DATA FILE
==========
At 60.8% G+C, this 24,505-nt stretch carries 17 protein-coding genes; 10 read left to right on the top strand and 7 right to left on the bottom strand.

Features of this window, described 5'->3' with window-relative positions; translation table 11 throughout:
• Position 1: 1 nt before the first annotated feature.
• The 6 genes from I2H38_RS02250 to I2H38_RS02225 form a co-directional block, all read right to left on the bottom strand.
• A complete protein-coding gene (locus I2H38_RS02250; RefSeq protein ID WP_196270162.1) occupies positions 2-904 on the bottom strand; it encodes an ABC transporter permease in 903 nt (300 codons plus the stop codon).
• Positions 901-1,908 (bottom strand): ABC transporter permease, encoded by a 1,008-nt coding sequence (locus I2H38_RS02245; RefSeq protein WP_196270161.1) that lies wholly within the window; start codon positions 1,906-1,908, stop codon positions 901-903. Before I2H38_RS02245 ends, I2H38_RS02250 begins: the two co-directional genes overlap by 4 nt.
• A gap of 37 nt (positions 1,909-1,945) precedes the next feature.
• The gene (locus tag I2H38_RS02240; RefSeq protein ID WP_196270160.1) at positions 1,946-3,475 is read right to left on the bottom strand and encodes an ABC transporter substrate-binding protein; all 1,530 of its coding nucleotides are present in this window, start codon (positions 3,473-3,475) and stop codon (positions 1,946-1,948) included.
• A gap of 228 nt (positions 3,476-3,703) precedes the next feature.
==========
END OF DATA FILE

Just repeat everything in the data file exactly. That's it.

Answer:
At 60.8% G+C, this 24,505-nt stretch carries 17 protein-coding genes; 10 read left to right on the top strand and 7 right to left on the bottom strand.

Features of this window, described 5'->3' with window-relative positions; translation table 11 throughout:
• Position 1: 1 nt before the first annotated feature.
• The 6 genes from I2H38_RS02250 to I2H38_RS02225 form a co-directional block, all read right to left on the bottom strand.
• A complete protein-coding gene (locus I2H38_RS02250; RefSeq protein ID WP_196270162.1) occupies positions 2-904 on the bottom strand; it encodes an ABC transporter permease in 903 nt (300 codons plus the stop codon).
• Positions 901-1,908 (bottom strand): ABC transporter permease, encoded by a 1,008-nt coding sequence (locus I2H38_RS02245; RefSeq protein WP_196270161.1) that lies wholly within the window; start codon positions 1,906-1,908, stop codon positions 901-903. Before I2H38_RS02245 ends, I2H38_RS02250 begins: the two co-directional genes overlap by 4 nt.
• A gap of 37 nt (positions 1,909-1,945) precedes the next feature.
• The gene (locus tag I2H38_RS02240; RefSeq protein ID WP_196270160.1) at positions 1,946-3,475 is read right to left on the bottom strand and encodes an ABC transporter substrate-binding protein; all 1,530 of its coding nucleotides are present in this window, start codon (positions 3,473-3,475) and stop codon (positions 1,946-1,948) included.
• A gap of 228 nt (positions 3,476-3,703) precedes the next feature.